1911 Encyclopædia Britannica/Contrafagotto
|←Contradiction, Principle of||1911 Encyclopædia Britannica, Volume 7
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CONTRAFAGOTTO, Double Bassoon or Contrabassoon (Fr. contrebasson; Ger. Kontrafagott), a wood-wind instrument of the double reed family, which it completes as grand bass, the other members being the oboe, cor anglais, and bassoon. The contrafagotto corresponds to the double bass in strings, to the contrabass tuba in the brass wind, and to the pedal clarinet in the single reed wood wind.
|Fig. 1. — Contrafagotto, German model (Wilhelm Heckel).||From Capt. C. R. Day's Cat. of Mus. Inst. by permission of Fyre & Spottiswoode.
Fig. 2. — Contrafagotto, Haseneier-Morton model.
There are at the present day three distinct makes of contrafagotto. (1) The modern German (fig. 1) is founded on the older models, resembling the bassoon, the best-known being Heckel's of Biebrich-am-Rhein, used at Bayreuth and in many German orchestras. In this model the characteristics of the bassoon are preserved, and the tone is of true fagotto quality extended in its lower register. The Heckel contrafagotto consists of a wooden tube 16 ft. 4 in. long with a conical bore, and doubled back four times upon itself to make it less unwieldy. It is thus about the same length as the bassoon and terminates in a bell 4 in. in diameter pointing downwards. The crook consists of a small brass tube about 2 ft. long, having avery narrow bore, to which is bound the double-reed mouthpiece. (2) The modern English double bassoon is one designed by Dr W. H. Stone, and made under his superintendence by Haseneier of Coblenz. It is stated that instruments of this pattern are less fatiguing to blow than those resembling the bassoon. The bore is truly conical, starting with a diameter of ¼ in. at the reed and ending in a diameter of 4 in. at the open end of the tube which points upwards and has no defined bell, being merely finished with a rim. Alfred Morton, in England, has constructed double bassoons on Dr Stone's design (fig. 2). (3) The third model is of brass and consists of a conical tube of wide calibre some 15 or 16 ft. long, curved round four times upon itself and having a brass tuba or euphonium bell which points upwards. This brass model, usually known as the Belgian or French (fig. 3), was really of Austrian origin, having been first introduced by Schöllnast of Presburg about 1839. B. F. Czerveny of Königgratz and Victor Mahillon of Brussels both appear to have followed up this idea independently; the former producing a metal contrafagotto in E♭ in 1856 and one in B♭ which he called sub-contrafagotto in 1867, while Mahillon's was ready in 1868. In the brass contrafagotto the lateral holes are pierced at theoretically correct intervals along the bore, and have a diameter almost equal to the section of the bore at the point where the hole is pierced. The octave harmonic only is obtainable on this instrument owing to the great length of the bore and its large calibre. There are therefore two octave keys which give a chromatic compass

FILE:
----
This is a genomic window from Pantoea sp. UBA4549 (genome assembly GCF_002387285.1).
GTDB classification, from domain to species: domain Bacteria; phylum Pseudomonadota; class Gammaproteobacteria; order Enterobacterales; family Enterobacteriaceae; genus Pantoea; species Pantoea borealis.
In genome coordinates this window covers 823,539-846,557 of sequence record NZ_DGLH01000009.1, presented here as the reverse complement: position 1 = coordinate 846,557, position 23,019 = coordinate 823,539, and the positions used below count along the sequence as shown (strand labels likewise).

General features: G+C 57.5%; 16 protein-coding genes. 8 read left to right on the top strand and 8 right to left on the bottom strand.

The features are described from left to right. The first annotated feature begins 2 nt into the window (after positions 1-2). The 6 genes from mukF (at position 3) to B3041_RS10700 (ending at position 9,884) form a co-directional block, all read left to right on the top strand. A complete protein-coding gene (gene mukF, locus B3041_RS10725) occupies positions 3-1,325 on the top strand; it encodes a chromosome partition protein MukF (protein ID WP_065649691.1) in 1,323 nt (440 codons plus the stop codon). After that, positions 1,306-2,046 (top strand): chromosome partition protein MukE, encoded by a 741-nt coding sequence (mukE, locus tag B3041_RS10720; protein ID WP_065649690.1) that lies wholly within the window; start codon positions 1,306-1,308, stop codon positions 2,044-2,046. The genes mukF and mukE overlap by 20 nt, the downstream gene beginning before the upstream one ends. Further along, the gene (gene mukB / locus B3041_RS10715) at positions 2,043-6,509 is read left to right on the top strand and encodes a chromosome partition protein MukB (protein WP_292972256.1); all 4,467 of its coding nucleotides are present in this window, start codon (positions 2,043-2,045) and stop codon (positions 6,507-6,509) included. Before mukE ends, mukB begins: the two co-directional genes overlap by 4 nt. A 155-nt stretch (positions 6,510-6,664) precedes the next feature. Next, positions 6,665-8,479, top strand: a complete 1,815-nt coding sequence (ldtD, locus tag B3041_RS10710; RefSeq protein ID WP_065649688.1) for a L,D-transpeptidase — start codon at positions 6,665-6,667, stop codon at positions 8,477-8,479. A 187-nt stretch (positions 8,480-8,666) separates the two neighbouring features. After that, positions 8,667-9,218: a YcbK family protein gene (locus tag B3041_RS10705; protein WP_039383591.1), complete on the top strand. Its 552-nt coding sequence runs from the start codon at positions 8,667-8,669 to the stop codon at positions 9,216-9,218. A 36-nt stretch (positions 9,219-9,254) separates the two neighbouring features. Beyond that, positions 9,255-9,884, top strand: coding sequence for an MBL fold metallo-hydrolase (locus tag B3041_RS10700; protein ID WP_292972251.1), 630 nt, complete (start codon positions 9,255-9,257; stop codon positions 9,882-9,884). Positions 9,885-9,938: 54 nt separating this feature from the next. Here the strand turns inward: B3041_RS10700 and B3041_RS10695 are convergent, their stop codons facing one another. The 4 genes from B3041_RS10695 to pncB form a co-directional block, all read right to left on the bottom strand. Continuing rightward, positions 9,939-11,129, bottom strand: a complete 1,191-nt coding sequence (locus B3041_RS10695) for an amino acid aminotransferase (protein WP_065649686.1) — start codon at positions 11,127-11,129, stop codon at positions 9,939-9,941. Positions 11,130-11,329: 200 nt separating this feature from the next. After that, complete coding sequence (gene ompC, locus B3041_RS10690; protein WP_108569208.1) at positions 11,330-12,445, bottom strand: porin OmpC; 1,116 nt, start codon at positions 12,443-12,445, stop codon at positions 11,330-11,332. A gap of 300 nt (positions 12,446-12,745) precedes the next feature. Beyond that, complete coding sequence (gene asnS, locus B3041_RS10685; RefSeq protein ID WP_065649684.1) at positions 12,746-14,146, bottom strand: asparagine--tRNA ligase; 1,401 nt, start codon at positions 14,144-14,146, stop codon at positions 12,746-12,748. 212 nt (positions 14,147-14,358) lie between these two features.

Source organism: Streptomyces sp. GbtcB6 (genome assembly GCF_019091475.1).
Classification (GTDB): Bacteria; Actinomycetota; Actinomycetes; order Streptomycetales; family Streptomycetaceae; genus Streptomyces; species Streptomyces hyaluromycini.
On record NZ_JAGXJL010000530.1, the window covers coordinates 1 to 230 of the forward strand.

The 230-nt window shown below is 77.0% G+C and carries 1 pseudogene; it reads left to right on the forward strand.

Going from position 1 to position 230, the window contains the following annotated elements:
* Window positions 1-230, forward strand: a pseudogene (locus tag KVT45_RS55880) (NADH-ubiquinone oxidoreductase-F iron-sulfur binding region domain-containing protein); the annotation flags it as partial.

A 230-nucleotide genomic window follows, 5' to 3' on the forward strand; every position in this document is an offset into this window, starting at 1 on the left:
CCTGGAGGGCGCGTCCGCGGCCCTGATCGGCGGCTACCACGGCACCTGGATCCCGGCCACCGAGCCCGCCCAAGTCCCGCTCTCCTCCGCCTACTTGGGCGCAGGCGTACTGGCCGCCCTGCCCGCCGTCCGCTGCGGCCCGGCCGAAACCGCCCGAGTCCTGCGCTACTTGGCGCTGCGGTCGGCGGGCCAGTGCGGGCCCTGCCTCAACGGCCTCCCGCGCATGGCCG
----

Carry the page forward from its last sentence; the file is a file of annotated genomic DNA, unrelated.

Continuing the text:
The modern wooden contrafagotto has a pitch one octave below that of the bassoon and three below that of the oboe; its compass extending from 16 ft. C. to middle C. The harmonics of the octave in the middle register and of the 12th in the upper register are obtained by skilful manipulation of the reed with the lips and increased pressure of the breath. The notes of both extremes are difficult to produce.
Although the double bassoon is not a transposing instrument the music for it is written an octave higher than the real sounds in order to avoid the ledger lines. The quality of tone is somewhat rough and rattling in the lowest register, the volume of sound not being quite adequate considering the depth of the pitch. In the middle and upper registers the tone of the wooden contrafagotto possesses all the characteristics of the bassoon. The contrafagotto has a complete chromatic compass, and it may therefore be played in any key. Quick passages are avoided since they would be neither easy nor effective, the instrument being essentially a slow-speaking one. The lowest notes are only possible to a good player, and cannot be obtained piano; nevertheless, the instrument forms a fine bass to the reed family, and supplies in the orchestra the notes missing in the double bass in order to reach 16 ft. C.
|Fig. 3 — The French or Belgian Contrafagotto|
The origin of the contrafagotto, like that of the oboe (q.v.) must be sought in the highest antiquity (see Aulos). Its immediate forerunner was the double bombard or bombardino or the great double quint-pommer whose compass extended downwards to E
It is not known precisely when the change took place, though it was probably soon after the transformation of the bassoon, but Handel scored for the instrument and it was used in military bands before being adopted in the orchestra. The original instrument made for Handel by T. Stanesby, junior, and played by J. F. Lampe at the Marylebone Gardens in 1739, was exhibited at the Royal Military Exhibition, London, in 1890. Owing to its faulty construction and weak rattling tone the double bassoon fell into disuse, in spite of the fact that the great composers Haydn, Mozart and Beethoven scored for it abundantly; the last used it in the C minor and choral symphonies and wrote an obbligato for it in Fidelio. It was restored to favour in England by Dr W. H. Stone. (K. S.)